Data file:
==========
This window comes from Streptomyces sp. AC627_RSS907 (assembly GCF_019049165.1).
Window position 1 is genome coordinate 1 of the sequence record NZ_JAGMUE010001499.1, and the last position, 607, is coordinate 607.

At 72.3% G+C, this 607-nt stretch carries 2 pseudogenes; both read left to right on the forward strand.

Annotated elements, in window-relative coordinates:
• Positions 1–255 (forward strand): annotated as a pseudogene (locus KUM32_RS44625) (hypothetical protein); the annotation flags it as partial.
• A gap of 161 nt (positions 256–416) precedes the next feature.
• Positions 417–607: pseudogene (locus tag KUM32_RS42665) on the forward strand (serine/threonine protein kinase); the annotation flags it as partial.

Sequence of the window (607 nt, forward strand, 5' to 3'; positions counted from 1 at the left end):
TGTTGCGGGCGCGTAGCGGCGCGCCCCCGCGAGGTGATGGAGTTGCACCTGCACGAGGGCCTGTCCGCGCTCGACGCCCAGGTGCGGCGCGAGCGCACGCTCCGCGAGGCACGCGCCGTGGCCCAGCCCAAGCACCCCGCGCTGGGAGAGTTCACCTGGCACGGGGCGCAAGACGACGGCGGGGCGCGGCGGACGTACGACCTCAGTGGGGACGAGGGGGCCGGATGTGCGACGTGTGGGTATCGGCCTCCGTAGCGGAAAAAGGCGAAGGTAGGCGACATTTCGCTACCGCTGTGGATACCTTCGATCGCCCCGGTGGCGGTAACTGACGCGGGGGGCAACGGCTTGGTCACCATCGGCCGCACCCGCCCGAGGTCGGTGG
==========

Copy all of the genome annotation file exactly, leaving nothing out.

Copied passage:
This window comes from Streptomyces sp. AC627_RSS907 (assembly GCF_019049165.1).
Window position 1 is genome coordinate 1 of the sequence record NZ_JAGMUE010001499.1, and the last position, 607, is coordinate 607.

At 72.3% G+C, this 607-nt stretch carries 2 pseudogenes; both read left to right on the forward strand.

Annotated elements, in window-relative coordinates:
• Positions 1–255 (forward strand): annotated as a pseudogene (locus KUM32_RS44625) (hypothetical protein); the annotation flags it as partial.
• A gap of 161 nt (positions 256–416) precedes the next feature.
• Positions 417–607: pseudogene (locus tag KUM32_RS42665) on the forward strand (serine/threonine protein kinase); the annotation flags it as partial.

Sequence of the window (607 nt, forward strand, 5' to 3'; positions counted from 1 at the left end):
TGTTGCGGGCGCGTAGCGGCGCGCCCCCGCGAGGTGATGGAGTTGCACCTGCACGAGGGCCTGTCCGCGCTCGACGCCCAGGTGCGGCGCGAGCGCACGCTCCGCGAGGCACGCGCCGTGGCCCAGCCCAAGCACCCCGCGCTGGGAGAGTTCACCTGGCACGGGGCGCAAGACGACGGCGGGGCGCGGCGGACGTACGACCTCAGTGGGGACGAGGGGGCCGGATGTGCGACGTGTGGGTATCGGCCTCCGTAGCGGAAAAAGGCGAAGGTAGGCGACATTTCGCTACCGCTGTGGATACCTTCGATCGCCCCGGTGGCGGTAACTGACGCGGGGGGCAACGGCTTGGTCACCATCGGCCGCACCCGCCCGAGGTCGGTGG